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Reflection of the times: Lamb of God’s album inspired by state of the world

Lamb of God releases its self-titled album on Friday, June 19. (Courtesy of Travis Shinn)

Releasing a self-titled album was a backup plan for metal band Lamb of God until now.

“I think it just seemed right this time,” said Mark Morton, Lamb of God guitarist. “In the past, it’s been considered, but it always felt like it was just kind of more of a fall back like it would have been a little bit of a cop-out to do that, and this time it was actually quite the opposite. There were ideas for album titles, and good ideas, but it just seemed like self-titled was really appropriate.”

The decision to not title the new album was a meaningful step.

“We felt like this was kind of a new era for the band,” Morton said. “I feel like we’re really in a new stage, new level, new phase of our career. We’ve been through a lot of challenges. We’ve been through, frankly, a lot of chaos at times, and we’ve kind come out on the other side with this … kind of confidence that we have now that we belong where we are and we’re in a really good place creatively. This is Lamb of God 2020. We still feel like we have a lot of ambition still. We have a lot of momentum. We still feel that we’re making relevant music, and we’re still excited about what we are doing creatively.”

It has been five years since Lamb of God released an album. Its new, self-titled album is being released Friday, June 19. The time between albums was primarily due to the band’s schedule supporting Slayer on its farewell tour.

“The writing process and preproduction process was done in between legs of that Slayer tour, so (rhythm guitarist) Willie (Adler), myself and (producer) Josh Wilbur would get into the studio and do demos of song ideas and then maybe be in the studio for a week, get four or five songs out of that, ideas, and then go back on the road with Slayer and come back and do it again,” Morton said.

The pause between albums turned out to be a welcome change for the band.

“I think a real asset, because it gave us time to sit with the material,” Morton said. “It gave us more time to sit with ideas, song structures, changes in the song, and just the way things fit together. We kind of became more familiar with the new material than we would have been had we just kind of jumped in and committed on a start-to-finish process.”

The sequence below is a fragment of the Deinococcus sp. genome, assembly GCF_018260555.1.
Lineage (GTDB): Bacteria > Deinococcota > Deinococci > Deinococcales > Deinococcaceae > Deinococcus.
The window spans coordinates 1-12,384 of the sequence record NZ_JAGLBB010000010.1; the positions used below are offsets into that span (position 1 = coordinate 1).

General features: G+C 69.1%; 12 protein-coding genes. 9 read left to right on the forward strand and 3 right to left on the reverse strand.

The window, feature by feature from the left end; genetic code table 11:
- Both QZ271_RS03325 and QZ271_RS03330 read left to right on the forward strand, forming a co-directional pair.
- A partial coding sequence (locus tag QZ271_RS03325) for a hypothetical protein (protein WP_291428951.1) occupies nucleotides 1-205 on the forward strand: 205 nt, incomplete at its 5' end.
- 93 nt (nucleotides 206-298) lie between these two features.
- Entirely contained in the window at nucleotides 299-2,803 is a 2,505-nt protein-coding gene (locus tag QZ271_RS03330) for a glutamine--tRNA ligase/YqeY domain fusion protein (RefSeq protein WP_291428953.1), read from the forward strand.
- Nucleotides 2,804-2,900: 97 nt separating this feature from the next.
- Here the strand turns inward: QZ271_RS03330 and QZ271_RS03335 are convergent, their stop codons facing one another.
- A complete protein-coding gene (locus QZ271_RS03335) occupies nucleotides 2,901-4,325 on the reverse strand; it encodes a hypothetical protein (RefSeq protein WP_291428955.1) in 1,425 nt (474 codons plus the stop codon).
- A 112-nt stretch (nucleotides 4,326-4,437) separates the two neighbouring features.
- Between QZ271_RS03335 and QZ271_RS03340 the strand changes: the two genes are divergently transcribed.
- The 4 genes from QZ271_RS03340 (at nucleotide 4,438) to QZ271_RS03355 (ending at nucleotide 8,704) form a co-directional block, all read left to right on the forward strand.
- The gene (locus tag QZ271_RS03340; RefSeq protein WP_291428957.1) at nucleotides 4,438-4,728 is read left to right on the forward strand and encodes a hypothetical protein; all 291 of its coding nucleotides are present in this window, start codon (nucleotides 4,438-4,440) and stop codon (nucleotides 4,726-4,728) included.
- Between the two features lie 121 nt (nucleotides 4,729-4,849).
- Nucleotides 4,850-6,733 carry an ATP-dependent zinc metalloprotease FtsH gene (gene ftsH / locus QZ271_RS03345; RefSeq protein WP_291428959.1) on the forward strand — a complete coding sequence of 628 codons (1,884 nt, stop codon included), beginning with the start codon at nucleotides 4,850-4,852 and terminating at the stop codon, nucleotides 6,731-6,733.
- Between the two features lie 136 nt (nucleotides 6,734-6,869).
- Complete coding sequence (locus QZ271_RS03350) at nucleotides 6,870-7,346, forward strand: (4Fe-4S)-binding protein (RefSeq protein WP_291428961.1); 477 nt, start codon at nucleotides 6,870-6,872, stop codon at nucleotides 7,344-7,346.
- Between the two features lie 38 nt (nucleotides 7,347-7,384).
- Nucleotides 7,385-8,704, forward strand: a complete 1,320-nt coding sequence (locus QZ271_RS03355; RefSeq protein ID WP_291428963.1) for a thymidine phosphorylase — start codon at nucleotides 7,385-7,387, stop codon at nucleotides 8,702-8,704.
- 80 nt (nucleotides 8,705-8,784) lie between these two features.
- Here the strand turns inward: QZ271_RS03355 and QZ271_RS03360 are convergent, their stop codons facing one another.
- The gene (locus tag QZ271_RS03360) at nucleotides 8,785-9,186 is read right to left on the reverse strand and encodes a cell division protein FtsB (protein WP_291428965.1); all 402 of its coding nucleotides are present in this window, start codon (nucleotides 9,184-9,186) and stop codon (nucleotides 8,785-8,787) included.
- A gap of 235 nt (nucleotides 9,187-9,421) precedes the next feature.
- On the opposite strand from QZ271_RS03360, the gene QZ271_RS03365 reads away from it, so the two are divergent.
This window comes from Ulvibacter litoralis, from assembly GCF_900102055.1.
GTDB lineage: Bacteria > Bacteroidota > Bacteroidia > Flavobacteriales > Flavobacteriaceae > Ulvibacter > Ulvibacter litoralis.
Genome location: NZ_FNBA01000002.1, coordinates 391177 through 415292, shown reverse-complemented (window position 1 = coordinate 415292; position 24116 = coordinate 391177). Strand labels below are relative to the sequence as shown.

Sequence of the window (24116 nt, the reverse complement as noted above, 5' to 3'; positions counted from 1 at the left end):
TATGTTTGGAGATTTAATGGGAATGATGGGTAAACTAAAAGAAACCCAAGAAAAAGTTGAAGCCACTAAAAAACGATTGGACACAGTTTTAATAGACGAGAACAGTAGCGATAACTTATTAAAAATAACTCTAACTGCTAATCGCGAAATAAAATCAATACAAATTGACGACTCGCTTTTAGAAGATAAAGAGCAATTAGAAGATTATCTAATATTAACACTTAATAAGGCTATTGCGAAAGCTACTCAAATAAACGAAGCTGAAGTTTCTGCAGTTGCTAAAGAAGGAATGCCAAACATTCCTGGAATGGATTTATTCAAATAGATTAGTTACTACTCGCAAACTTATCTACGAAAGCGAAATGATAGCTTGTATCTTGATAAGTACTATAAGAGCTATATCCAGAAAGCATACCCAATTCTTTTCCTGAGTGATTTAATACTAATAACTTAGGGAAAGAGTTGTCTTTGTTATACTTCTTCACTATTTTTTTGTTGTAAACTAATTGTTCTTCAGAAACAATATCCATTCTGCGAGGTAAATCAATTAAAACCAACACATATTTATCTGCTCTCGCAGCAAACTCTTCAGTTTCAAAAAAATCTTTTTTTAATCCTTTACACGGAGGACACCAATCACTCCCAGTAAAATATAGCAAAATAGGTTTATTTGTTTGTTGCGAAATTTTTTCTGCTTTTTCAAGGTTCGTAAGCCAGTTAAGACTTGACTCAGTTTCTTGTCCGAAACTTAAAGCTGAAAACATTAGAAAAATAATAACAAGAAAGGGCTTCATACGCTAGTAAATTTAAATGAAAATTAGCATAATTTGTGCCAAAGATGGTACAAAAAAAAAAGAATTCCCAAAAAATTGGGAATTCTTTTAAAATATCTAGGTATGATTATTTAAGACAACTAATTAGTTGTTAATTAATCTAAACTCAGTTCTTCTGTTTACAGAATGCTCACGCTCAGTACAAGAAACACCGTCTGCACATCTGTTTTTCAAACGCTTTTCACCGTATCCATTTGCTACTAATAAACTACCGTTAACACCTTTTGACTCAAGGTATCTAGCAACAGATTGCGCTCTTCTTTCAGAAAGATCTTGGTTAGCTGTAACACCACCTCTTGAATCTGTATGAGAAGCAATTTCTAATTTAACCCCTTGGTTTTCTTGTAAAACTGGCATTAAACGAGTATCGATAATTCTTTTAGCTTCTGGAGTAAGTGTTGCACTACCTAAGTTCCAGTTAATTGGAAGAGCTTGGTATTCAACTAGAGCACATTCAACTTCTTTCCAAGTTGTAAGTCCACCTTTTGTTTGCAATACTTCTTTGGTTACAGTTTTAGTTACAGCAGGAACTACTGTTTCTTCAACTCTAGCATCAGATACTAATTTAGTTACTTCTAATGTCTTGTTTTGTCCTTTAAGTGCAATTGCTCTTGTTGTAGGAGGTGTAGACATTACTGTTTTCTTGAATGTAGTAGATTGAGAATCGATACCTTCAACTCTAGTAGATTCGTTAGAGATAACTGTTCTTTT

Songs on the album vary topically, but the lyrics are deliberately current.

“I think it addresses many of the issues of the day, kind of specific references to school shootings to climate change to kind of a broken political system,” Morton said. “Those things are pretty obvious in the lyrics. I think there are some personal songs, too, but I think it is a very contemporary, very current album in terms of the subject matter of the topic. It’s very kind of inspired by the things that we see around us, the things out there in the world.”

The band had planned to embark on European tour in the spring and the United States in the summer to promote the self-titled album. Both tours were canceled due to the COVID-19 pandemic. The U.S. tour included a stop in Albuquerque in July. But there are plans to reschedule dates. In the meantime, Morton and Adler most likely will be stockpiling new music ideas.

“When it comes time for us to start sifting through material as a band for new Lamb of God stuff, Willie and I will typically show up with piles of music for consideration, and we sort of pick out the high points of that stuff and a lot of times parts,” Morton said. “We’ll take a chorus from one demo and match it with a verse from another demo and adjust the tempos and make them fit and so we just kind of start Legoing these ideas together into rough song outlines.”

Once Morton and Adler feel they have a good song structure, they will take it to the band and start playing it live, in a room, as a band.

“That is one thing that we do that a lot of new metal bands don’t do,” Morton said. “We’ll actually play the songs in a room together and really kind of feel them out and see what they feel like in an organic, live sense, as we’re writing them.”

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